1 shows the threshold parameters of all 12 items in both classes. The bigger class with 65.2 percent of the total population is characterized by ordered thresholds of all items and reasonable threshold distances. This finding is to be expected for individuals that used the rating scale in correspondence with the dimension to be measured. The smaller class with 34.8 percent of the population is characterized by small threshold distances, especially for the second and third threshold. This result may be indicative of different response sets in both classes or even of the fact that the response format is not used adequately in the second class. Figure 2 shows the estimated distributions of the individual parameters in both classes. Each dot or each square represents a score group. It turns out that the same score groups are assigned to more extreme parameter estimates in class 1 than in class 2. The range of the estimated conscientiousness parameter values obviously is larger in the 65% class than in the small class. This result is also indicative of the fact that the questionnaire measures the trait in both populations
Mixture models for item response analysis are a relatively new development in IRT. They seem especially useful where test analysis is driven by substantial theory about qualitative differences among people. Whenever different strategies are employed to solve items, or different cognitive structures govern the responses to attitude or personality assessment items, a mixture model may help to reveal subgroups of individuals connected to one of these strategies or structures. Further development should go into the direction of mixtures of different models, for example, models with a Rasch model in one population and some model representing guessing behavior in the other population. In general, mixture models provide an elegant way of testing an ordinary (nonmixed) IRTmodel by focussing on the basic assumption of all IRTmodels, which is hom*ogeneity in the sense of constant item parameters for all individuals.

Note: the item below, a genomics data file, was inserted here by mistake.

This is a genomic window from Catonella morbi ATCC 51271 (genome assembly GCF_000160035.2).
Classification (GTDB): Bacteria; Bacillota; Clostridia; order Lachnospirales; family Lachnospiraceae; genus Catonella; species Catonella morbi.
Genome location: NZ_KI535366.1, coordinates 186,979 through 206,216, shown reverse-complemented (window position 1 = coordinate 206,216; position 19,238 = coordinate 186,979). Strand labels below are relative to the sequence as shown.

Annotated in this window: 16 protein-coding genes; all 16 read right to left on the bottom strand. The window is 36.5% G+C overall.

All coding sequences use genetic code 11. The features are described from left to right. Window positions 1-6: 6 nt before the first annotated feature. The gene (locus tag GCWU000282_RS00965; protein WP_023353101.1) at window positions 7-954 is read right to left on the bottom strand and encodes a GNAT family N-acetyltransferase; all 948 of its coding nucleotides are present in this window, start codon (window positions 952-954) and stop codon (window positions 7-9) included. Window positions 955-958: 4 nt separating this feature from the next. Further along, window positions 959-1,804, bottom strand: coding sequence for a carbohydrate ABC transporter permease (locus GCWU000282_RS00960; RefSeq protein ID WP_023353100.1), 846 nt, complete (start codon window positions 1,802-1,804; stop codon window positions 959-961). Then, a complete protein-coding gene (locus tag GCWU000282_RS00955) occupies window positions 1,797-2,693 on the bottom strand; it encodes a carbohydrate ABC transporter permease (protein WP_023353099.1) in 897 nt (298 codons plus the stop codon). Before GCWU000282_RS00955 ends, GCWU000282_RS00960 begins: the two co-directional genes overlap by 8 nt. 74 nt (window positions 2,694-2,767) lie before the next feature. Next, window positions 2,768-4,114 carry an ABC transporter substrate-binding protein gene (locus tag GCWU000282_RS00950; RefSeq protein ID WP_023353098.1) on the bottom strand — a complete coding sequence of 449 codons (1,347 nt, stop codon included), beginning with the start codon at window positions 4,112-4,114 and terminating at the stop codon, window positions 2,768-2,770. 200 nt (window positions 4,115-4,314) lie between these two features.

References Andrich, D. (1978). Application of a psychometric rating model to ordered categories which are scored with successive integers. Applied Psycholog
462
Jiirgen Rost